Have you ever been called a name that just rubbed you the wrong way? Did it make you feel suddenly boxed in, or associated with something you didn’t really want to be associated with?
When you’re known by a particular name, it can leave you feeling all sorts of negative ways. You might feel like you suddenly can’t be anything different, or have to act a certain way or do certain things in order to live up to that name. Or, you may find yourself anxious to break out of this unwanted label.
It is for this very reason why it’s dangerous to refer to people as “alcoholics” or “addicts.”
The danger of stigmas
Stigmas, according to the Miriam-Webster Dictionary, are “1. a set of negative and unfair beliefs that a society or group of people have about something; 2. a mark of shame or discredit.” Stigmas are placed on people when they are labeled with certain terms due to the connotations those terms carry.
When people who are struggling with a substance use disorder are labeled with stigmatized names, they feel the burden of not only their disorder, but the weight of being labeled as well. This is why the terms “alcoholic” and “addict” are no longer proper vocabulary in discussions on these topics.
Why the switch?
In modern medicine and mental health treatment, doctors and mental healthcare professionals, including counselors, psychiatrists and psychologists, have made crucial discoveries in regards to addiction and the way it impacts the brain.
One such realization was that addiction is not a choice — in years past, it was improperly assumed that those battling addiction chose the addiction: anyone struggling with alcohol chose it, anyone battling heroin use chose it. Now, however, we know that even though the first use was a choice, the way the body responded to repeated use was not.
By referring to those who are battling addiction as “alcoholics” or “addicts,” we are holding on to this false assumption that they have chosen this life for themselves. Now that we know this isn’t true, it’s not fair to continue using this term.
The American Addiction Centers puts it expertly: The term “alcoholism,” although commonly still used in everyday language, is considered outdated by addiction and health professionals because it carries a negative stigma and bias. Medical understanding of problematic alcohol consumption has progressed considerably. Today, clinicians understand that the condition is a mental health disorder and treat it as they would diabetes or high blood pressure.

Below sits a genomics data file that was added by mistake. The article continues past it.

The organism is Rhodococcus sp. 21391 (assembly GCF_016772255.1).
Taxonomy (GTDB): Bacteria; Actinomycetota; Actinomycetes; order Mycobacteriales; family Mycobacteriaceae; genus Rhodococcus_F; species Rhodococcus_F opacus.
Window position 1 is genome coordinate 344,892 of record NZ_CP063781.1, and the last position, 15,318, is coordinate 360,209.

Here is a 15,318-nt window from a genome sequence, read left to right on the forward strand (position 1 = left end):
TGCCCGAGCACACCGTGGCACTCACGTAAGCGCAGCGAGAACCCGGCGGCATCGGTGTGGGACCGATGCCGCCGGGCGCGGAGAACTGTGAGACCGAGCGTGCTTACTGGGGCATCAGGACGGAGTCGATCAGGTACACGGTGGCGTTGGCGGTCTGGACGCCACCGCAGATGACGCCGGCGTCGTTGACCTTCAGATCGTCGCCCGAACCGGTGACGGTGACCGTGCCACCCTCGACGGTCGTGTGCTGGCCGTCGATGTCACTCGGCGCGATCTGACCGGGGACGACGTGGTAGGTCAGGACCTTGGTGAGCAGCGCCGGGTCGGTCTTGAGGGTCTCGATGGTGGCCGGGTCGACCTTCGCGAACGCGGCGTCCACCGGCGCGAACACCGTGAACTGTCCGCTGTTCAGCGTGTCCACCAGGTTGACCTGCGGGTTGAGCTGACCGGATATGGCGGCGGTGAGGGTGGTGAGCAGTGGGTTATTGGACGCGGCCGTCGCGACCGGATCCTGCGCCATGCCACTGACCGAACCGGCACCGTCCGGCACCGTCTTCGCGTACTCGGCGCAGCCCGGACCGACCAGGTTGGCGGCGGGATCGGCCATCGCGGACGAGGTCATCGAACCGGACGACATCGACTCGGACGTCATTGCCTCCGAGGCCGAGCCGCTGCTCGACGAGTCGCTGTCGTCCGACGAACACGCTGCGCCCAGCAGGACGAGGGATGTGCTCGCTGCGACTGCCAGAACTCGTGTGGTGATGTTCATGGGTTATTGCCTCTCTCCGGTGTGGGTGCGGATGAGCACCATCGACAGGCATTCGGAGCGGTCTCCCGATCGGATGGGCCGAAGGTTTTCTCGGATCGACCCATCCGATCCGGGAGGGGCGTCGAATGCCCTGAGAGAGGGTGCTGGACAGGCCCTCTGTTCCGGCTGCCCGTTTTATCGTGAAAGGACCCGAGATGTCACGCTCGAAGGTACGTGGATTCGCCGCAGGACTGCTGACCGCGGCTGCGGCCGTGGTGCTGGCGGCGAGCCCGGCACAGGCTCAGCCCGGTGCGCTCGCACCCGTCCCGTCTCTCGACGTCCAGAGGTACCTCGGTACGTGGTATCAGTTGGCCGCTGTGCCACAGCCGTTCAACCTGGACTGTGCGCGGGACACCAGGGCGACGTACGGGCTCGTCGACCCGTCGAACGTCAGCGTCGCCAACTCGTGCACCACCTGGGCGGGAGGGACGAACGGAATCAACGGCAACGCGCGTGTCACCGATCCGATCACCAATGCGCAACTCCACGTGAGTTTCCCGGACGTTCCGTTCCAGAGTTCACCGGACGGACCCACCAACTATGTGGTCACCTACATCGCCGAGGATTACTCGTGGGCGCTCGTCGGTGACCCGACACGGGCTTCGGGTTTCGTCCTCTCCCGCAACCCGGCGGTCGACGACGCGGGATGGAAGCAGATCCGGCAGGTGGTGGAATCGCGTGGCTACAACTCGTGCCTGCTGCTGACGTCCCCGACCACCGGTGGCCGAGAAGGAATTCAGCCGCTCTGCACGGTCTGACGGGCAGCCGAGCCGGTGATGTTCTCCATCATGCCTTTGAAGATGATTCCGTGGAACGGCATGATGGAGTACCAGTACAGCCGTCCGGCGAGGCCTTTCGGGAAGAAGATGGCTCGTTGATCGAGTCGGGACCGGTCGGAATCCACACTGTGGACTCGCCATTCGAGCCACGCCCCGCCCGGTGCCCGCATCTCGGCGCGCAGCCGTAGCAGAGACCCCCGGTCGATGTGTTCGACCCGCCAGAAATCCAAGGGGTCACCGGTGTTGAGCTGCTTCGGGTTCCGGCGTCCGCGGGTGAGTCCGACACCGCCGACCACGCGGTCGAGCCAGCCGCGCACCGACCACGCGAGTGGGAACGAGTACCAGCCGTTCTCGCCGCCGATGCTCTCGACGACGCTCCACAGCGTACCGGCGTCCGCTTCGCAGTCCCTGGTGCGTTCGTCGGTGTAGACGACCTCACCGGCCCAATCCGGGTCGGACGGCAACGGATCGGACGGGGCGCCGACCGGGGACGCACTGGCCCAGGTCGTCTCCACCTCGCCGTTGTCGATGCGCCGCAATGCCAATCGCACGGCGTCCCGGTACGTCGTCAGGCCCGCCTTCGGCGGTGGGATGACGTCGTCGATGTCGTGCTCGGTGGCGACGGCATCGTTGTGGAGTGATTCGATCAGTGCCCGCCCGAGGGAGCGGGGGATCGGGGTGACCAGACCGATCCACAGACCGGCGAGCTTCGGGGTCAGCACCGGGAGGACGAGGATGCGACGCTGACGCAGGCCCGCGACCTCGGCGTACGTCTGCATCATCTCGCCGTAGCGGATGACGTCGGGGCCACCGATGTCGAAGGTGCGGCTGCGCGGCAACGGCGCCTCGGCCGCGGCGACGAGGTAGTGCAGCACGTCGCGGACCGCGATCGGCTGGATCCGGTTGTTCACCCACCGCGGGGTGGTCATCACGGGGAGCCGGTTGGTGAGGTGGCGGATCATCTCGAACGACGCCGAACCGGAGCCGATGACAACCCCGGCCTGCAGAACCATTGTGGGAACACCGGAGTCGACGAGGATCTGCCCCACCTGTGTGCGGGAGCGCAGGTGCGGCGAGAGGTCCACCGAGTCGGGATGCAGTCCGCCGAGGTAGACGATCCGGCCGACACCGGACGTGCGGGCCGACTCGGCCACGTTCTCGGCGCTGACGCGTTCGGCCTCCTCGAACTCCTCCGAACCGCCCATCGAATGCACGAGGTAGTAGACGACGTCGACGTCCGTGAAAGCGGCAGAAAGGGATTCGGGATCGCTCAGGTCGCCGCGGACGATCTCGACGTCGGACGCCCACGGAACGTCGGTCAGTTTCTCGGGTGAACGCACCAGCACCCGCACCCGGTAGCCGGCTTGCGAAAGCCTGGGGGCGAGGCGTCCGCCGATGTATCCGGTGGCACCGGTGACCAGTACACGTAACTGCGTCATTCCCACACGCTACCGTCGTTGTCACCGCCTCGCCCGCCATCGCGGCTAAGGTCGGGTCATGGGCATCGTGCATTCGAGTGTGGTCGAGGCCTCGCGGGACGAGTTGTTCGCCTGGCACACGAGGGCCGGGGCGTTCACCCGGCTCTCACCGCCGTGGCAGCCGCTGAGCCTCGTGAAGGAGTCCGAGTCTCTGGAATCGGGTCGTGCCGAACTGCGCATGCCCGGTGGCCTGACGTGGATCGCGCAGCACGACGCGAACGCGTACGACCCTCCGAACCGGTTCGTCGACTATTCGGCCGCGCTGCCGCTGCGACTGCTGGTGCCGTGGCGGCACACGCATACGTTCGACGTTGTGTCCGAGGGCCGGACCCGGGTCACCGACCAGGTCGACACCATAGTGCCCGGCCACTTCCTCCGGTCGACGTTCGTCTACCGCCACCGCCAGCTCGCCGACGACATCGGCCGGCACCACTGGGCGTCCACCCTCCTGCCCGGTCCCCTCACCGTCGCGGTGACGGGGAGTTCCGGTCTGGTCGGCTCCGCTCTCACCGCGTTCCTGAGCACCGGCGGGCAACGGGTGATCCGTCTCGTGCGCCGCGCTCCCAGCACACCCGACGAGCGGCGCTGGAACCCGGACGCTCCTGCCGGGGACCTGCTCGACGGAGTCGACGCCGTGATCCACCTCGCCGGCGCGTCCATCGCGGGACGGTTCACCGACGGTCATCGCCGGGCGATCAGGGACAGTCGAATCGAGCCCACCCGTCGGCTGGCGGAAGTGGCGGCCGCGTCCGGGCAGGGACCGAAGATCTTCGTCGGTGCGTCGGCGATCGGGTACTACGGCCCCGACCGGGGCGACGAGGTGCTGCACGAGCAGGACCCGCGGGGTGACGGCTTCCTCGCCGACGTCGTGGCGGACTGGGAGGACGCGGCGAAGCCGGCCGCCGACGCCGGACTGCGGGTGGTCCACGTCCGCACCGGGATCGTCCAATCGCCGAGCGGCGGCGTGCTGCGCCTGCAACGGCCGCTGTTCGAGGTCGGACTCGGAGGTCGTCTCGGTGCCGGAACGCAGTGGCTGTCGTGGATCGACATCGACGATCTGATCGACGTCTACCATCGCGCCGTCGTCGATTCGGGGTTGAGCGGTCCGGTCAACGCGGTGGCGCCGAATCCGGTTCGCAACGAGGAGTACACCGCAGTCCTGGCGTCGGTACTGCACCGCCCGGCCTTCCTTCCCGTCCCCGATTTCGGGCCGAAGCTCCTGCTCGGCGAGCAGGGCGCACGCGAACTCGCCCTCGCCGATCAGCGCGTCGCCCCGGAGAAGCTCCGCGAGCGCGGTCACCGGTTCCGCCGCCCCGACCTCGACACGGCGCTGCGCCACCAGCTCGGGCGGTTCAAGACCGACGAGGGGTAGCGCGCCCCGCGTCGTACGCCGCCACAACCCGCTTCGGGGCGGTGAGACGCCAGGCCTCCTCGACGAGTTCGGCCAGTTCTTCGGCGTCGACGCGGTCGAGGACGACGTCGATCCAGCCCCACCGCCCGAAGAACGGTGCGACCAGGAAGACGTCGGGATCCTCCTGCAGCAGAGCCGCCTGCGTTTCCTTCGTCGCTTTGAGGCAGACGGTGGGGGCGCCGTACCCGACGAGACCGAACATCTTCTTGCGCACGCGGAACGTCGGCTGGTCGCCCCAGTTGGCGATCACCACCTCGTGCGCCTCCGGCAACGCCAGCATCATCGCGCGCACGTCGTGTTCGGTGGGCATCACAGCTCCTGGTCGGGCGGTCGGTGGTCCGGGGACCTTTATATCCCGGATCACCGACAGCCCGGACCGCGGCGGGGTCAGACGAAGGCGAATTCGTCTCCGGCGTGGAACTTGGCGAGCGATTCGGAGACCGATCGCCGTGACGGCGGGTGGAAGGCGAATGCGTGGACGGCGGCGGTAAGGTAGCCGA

In order to be respectful of the struggle that alcohol use or substance abuse is for many people, it is best to remove these terms from our vernacular entirely.
What should I say instead?
Obviously, if we remove certain terms, we need to have a way to still discuss the topic using different language; nor should we simply replace one stigmatizing term with another. There are a number of ways you can refer to someone without labeling them an “alcoholic” or “addict.”
Most often, the easiest way is to simply say “someone who struggles with alcohol consumption,” or “one who battles addiction.” Instead of referring to them as the disease itself, refer to them as someone who is battling the disease.
When you refer to someone as an “alcoholic,” it gives all the credit to the disorder; when you refer to someone as a person battling alcohol use disorder, on the other hand, it gives all the credit to the person.
Odds are, the individual to whom you are referring does not want to be struggling with this disorder; by referring to them as someone who battles the disorder, you are giving them the credit they deserve in working to overcome the disease. In this way, they aren’t defined by what they struggle against.
It comes down to respect
Addiction is a lonely, and sometimes hopeless, road to travel. The people who have chosen recovery and sobriety as a lifestyle need as much support and encouragement as you can offer. While you might not support the choices they have made previously, you can support the choices they are making today by showing them the respect they deserve as people.
By making the switch to the proper, industry accepted terminology, you can show support to those battling addiction by respecting their journey and their process in your language. Words are a powerful entity, and can be the force for positive change in the lives of many.
Want to learn more?
If you’re interested in learning more about addiction treatment, and recovery programs for alcohol use disorder, reach out to Rehab After Work.